Internet users in Southeast Asia are confronted with a heavily regulated environment in which there are more restrictions being placed on freedom of expression. Despite technological advances, societies undergoing political transitions, such as Indonesia, Myanmar, and Thailand, have yet to enjoy the full democratic potentials of a free and independent media. Instead of top-down reforms for the media, these countries need policies that prioritize the public’s interests. Only with the meaning public’s meaningful participation of civil society can these reforms become sustainable while supporting democratization.
On Friday, May 17 the Commission of Relatives of May 1992 Heroes in cooperation with hbs held a roundtable seminar in memory of the 21st anniversary of the Black May incident in 1992. In this context the role of the relatively young National Broadcasting and Telecommunication Commission (NBTC) was discussed, as well as the general development of the media in Thailand since 1992.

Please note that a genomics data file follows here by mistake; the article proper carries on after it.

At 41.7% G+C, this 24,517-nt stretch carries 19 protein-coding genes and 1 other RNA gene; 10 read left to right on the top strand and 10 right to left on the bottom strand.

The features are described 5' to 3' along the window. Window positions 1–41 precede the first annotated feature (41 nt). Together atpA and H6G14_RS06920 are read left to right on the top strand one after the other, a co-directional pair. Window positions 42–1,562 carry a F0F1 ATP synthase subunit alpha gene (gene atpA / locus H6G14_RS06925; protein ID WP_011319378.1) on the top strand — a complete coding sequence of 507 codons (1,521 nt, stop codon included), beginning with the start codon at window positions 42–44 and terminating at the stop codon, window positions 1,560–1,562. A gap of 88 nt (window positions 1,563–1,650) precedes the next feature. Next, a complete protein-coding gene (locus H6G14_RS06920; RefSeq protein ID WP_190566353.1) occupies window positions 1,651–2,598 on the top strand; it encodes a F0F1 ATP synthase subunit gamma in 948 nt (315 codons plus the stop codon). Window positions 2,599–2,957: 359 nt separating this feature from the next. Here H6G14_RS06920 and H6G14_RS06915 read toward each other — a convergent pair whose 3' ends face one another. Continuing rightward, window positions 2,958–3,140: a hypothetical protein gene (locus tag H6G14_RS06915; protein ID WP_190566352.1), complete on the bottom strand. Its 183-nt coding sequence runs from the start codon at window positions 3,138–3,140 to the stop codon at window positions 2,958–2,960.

In Thailand external and internal deficits challenge the media sector to perform its vital functions in the democratic process, namely to provide orientation to enable deliberation, and to blame and shame wrongdoers to control decision-makers. Challenges such as (self-) censorship, political and economic pressure, physical threats to and poor education of journalists, hate speech and character assassinations need to be addressed and discussed. The legal framework of the media sector needs to strike a balance between freedom of expression, consumer rights, and social responsibility.